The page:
No more remote ID checksThe government responded to the pandemic by making several legislative changes which allowed employers and agencies to continue to hire throughout lockdown and despite other covid restrictions. Some of these emergency measures are now ending. One of them, carrying out Right to Work checks remotely, officially ends at the end of September. But what does this mean for employers and agencies, and how can we get prepared?
Remote ID checks, back to a new normal?ID checks, and their administrative twin, Right to Work checks, have long been a crucial part of onboarding new employees and candidates. Designed to prevent illegal working, firstly it needs to be confirmed that someone is indeed who they say they are, and secondly, that they have the right to work in the UK.
How are Right to Work checks carried out?Determining an individual’s Right to Work involves checking the validity of their identification documents (usually passport and/or immigration documents), and checking they are who they say they are. These same documents are also used to check whether someone has the Right to Work in the UK. Failing to carry out Right to Work checks properly on employees who are later found to be working illegally, can carry a fine of up to £20,000 per illegal worker. When an employer has done their due diligence in the form of the correct checks, they protect themselves from civil action by ‘establishing a statutory excuse against liability for a penalty. This is why employers and agencies are keen to get things right.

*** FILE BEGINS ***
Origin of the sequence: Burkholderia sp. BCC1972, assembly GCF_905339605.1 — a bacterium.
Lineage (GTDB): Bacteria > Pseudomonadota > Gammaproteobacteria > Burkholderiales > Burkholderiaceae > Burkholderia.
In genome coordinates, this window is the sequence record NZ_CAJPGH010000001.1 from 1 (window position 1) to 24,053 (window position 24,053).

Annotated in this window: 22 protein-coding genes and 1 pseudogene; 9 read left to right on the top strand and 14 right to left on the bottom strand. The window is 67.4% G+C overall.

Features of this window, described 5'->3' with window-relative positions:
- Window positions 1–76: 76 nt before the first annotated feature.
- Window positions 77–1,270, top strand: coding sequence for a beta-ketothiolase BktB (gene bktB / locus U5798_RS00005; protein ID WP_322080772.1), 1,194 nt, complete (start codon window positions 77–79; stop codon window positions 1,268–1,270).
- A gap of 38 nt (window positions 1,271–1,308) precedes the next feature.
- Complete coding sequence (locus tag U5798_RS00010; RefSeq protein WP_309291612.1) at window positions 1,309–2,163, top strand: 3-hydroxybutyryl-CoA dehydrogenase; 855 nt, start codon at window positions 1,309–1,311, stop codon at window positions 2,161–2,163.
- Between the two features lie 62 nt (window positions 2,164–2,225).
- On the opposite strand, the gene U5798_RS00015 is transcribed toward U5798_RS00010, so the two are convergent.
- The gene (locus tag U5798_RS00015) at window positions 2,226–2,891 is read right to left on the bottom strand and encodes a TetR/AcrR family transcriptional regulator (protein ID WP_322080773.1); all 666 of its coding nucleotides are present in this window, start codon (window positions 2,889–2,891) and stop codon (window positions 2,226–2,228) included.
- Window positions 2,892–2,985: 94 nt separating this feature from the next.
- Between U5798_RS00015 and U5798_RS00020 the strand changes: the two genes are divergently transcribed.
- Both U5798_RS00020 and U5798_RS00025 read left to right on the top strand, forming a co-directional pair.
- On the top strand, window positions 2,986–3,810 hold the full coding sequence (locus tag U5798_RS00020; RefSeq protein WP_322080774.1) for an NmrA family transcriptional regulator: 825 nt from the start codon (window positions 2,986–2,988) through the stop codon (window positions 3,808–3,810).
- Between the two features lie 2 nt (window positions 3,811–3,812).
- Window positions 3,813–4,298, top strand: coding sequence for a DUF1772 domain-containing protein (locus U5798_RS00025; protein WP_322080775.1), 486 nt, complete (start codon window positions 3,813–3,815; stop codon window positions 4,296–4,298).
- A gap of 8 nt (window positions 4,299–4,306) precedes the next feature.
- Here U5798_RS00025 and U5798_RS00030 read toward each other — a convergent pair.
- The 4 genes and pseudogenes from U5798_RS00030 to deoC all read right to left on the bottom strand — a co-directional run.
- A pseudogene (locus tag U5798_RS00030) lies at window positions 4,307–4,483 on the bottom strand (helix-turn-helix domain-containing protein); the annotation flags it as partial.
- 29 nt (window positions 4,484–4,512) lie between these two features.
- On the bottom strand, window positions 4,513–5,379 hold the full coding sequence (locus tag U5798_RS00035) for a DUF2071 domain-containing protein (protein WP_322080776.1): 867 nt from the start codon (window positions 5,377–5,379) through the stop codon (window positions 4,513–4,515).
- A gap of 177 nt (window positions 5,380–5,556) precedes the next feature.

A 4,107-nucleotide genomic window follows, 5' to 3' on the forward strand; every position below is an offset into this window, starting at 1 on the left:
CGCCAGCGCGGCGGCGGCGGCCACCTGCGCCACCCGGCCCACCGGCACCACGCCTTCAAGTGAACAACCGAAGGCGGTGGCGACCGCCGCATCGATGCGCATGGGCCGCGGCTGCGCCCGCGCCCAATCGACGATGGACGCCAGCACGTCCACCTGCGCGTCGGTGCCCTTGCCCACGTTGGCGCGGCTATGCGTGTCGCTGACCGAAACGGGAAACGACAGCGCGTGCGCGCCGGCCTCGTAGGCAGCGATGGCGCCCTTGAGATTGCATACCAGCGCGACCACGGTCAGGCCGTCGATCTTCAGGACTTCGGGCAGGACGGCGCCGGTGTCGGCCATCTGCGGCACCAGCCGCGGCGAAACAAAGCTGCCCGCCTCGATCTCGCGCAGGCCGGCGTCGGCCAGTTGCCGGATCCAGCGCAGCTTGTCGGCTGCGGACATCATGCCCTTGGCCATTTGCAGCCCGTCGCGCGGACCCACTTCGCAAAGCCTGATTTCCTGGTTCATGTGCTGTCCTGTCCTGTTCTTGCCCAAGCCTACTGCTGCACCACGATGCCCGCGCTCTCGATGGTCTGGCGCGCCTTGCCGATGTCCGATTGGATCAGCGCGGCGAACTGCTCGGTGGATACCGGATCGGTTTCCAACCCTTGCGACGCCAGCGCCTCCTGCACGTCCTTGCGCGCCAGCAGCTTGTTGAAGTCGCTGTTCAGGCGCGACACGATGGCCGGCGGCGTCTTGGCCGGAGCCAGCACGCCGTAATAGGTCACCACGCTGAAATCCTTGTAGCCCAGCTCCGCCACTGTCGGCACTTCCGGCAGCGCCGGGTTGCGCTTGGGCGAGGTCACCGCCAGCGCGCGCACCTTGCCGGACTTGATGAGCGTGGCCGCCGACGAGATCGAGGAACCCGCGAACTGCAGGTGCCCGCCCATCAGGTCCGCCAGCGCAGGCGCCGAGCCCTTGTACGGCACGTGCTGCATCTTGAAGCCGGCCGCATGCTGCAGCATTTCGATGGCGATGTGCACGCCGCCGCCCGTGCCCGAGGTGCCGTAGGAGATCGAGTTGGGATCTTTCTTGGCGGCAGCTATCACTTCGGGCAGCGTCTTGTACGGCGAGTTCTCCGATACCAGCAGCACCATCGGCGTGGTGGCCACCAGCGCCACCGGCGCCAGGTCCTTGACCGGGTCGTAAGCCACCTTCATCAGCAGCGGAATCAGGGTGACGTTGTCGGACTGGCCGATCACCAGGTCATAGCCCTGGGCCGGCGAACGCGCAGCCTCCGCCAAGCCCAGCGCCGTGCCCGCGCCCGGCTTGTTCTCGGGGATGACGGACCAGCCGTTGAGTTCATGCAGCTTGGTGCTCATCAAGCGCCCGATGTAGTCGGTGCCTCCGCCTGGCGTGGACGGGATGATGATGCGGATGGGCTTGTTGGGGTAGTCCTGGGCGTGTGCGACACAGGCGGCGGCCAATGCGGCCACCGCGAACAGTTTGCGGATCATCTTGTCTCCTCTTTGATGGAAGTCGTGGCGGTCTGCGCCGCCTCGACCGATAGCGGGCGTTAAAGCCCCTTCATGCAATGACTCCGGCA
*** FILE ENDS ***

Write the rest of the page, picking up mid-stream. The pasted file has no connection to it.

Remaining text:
How did the pandemic change Right to Work checks?With the covid pandemic limiting face to face contact, and to facilitate remote working, the government implemented emergency measures which allowed for identification and visa documents to be checked by employers remotely. This meant that checks could be carried out over video calls and using scanned or photographed documents, rather than originals. In April 2022, the Home Office also introduced new digital right to work checks using Identification Documentation Validation Technology (IDVT). This could be accessed through the Home Office website, or through a certified digital identity service provider (IDSP). In the meantime, full remote checking was extended until the end of September.
What’s changing with remote Right to Work checks?The measures allowing employers to carry out checks over video, or with scanned documentation are ending, and as of 1st October 2022, employers will have to ensure that Right to Work checks are carried out in one of three ways:
The method that an employer can choose will depend largely on the candidate’s immigration status and what documentation is available. For those with biometric documents (including Biometric Residence Cards and Frontier Worker Permits), digital status or E-Visa, or who have received their visas using the UK immigration ID check app, the check must be carried out online using the Home Office online checking service in combination with a face-to-face check. For those not eligible for online checks, such as British and Irish passport holders, or those with a physical visa (passport vignette), the check must be carried out via an ISDP and a manual check of original documents.